Since one of the first (positive) mentions of a really existing individual in Marx’s Capital is Leonard Horner, we should find out a little about this fellow who will not be forgotten…: ‘Leonard Horner was one of the Factory Inquiry Commissioners in 1833, and Inspector, or rather Censor of Factories till 1859. He rendered undying service to the English working class. He carried on a life-long contest, not only with the embittered manufacturers, but also with the Cabinet’ (Marx)
Patrick Corbett (Heriot-Watt University) recently took part in the Society’s Chartership programme as a scrutineer. Interestingly, the Society had chosen to host the meeting in the Leonard Horner Hall at Heriot-Watt University ….
Geoscientist 20.4 April 2010
Leonard Horner entered Edinburgh in 1799 at the age of 14 and learned, among other subjects, mineralogy – which stimulated a lifetime interest in geology. After leaving university he spent a quarter of a century as a linen merchant, travelling extensively and keeping up his intellectual interests. During this time became a fellow of the Geological Society (in the second year of its existence, 1808), was Secretary (1810-14) and twice President (1845-46, 1860-61). His first paper to the society was “On the mineralogy of the Malvern Hills”. In 1835 he helped initiate the Geological Survey of Great Britain. In his obituary W.J Hamilton, then President, recorded that Horner possessed a “cautious manner in which he avoids a too hasty generalisation” and concluded that he had laid the foundation of the principles that Murchison and Sedgwick subsequently applied to understanding the Palaeozoic rocks. Charles Lyell was obviously influenced by Horner, as the former married the latter’s daughter, Mary. He did much to promote a wider public interest in geology. After he retired as “the Inspector General of Factories” at age 74 in 1859, in the five years before his death, he spent time rearranging and cataloguing the Society’s museum collection.
In 1821, Horner founded the Edinburgh School of Arts (the first ever Mechanics’ Institute – for training skilled artisans) to promote high academic standards for the élite while extending useful knowledge to the labouring classes. Its prospectus stated the objectives “for the purpose of enabling industrious Tradesman to become acquainted with such principles of mechanics, chemistry and other branches of science as are of practical application in several trades”. Classes were held in the evening and included mineralogy for tradesmen working in the textiles industry for use in dye-making.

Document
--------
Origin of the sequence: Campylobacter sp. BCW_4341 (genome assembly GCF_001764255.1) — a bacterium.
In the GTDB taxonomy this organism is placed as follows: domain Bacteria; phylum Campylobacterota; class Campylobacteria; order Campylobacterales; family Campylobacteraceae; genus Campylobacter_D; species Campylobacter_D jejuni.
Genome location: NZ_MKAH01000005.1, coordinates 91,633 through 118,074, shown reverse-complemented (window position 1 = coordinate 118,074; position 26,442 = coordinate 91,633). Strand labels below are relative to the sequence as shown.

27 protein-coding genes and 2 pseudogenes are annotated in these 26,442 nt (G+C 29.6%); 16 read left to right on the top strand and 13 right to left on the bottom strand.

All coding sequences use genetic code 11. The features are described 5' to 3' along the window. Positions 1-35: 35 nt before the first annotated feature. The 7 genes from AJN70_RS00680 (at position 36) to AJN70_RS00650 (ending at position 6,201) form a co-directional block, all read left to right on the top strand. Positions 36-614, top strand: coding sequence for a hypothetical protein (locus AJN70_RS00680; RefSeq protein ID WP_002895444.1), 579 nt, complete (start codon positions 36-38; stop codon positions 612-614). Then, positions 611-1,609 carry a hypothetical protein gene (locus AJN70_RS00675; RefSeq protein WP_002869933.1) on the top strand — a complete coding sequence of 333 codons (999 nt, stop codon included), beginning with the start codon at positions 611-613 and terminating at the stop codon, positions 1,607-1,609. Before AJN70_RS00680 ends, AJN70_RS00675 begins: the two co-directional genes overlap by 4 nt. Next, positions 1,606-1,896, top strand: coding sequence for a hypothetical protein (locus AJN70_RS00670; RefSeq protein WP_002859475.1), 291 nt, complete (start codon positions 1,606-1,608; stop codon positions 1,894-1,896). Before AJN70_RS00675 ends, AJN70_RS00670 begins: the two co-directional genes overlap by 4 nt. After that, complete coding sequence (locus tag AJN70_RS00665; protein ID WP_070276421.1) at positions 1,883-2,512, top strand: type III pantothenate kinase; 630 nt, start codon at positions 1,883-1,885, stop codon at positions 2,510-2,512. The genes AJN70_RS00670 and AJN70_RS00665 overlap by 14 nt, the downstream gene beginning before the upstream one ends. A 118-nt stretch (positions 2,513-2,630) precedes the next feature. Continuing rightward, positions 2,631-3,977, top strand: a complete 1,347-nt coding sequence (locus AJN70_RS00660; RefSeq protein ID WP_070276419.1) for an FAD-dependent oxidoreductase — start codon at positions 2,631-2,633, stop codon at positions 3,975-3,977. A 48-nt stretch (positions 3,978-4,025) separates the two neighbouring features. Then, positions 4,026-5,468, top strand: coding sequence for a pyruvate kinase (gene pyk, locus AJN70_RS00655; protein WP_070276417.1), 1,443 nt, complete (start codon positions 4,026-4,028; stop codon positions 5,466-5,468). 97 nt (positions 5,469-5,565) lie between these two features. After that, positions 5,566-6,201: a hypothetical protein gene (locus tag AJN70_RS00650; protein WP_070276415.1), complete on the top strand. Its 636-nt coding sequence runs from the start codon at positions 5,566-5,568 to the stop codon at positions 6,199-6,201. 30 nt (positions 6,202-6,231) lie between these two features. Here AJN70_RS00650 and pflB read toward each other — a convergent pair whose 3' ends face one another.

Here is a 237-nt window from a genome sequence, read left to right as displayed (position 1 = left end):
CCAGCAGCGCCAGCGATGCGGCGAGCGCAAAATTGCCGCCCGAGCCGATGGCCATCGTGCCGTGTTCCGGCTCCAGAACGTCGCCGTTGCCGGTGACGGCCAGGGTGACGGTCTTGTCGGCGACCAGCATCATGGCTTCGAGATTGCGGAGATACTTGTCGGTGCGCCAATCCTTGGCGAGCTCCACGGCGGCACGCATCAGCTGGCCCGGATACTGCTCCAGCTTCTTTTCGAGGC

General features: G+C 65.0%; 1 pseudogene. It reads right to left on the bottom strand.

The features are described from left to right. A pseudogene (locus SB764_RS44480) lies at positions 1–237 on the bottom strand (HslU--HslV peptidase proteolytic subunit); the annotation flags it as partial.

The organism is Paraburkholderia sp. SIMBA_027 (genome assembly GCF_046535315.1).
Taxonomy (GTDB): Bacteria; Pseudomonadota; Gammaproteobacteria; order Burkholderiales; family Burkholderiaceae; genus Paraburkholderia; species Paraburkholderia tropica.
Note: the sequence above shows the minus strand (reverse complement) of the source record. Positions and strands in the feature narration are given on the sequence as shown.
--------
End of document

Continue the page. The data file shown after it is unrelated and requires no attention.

Karl Marx admired the work of Horner as a reforming factory inspector and eulogised that “his services to the English working classes will never be forgotten. He carried on a life-long contest, not only with the embittered manufacturers, but also with the cabinet”. In 1827, Horner was also invited to be the warden of the new University of London. He was effectively both Vice-chancellor (Principal) and Secretary of the new University. From this position of patronage, he was able to invite Charles Lyell to the chair of mineralogy at King’s College London in 1828.
The Edinburgh College of Arts was the progenitor institution from which Heriot-Watt University was created in 1966. Today the University retains the ethos of teaching practical subjects in a way that people in industry can participate, through international distance learning programmes – very much in the style of Leonard Horner – one of the founding fathers. I suspect Leonard Horner would have approved of the idea of professionalism (which is now embedded in Chartership and rather more evidence-based than in his day!) and the need for Continuing Professional Development .
O’Farrell, P.N., 2004 Heriot-Watt University, An Illustrated History, Pearson Education, 511pp. Watch out for Patrick’s next book, a biography of Leonard Horner, the research for which has involved him in many happy hours in the Burlington House Library.
If the past is the key to your present interests, why not join the History of Geology Group (HOGG)? For more information and to read the latest HOGG newsletter, visit the HOGG website at: www.geolsoc.org.uk/hogg.]
Alistair Gentry: To me it relates pretty closely to the banks being “too big to fail”, I think in this country-
John Hutnyk: Banksy is too big to fail.
Alistair Gentry: Yes, Banksy IS too big to fail.
Julie Freeman: He’s actually very short.
Alistair Gentry: He’s not a big man… in any sense.
Julie Freeman: Allegedly.
From part four of the transcript of the Market Project Too Many Artists debate:
(1) 300 level course. This is a 300 level course. That means that its purpose is to push you beyond introductions to this or that part of the world, and into an investigation of how to theorize the world, how to do an analysis of problems and opportunities in the world. I expect very high standards from students. You will be expected to do all the work on time, to miss no classes and to allow yourself to be challenged, and to allow yourself to challenge each other (and me).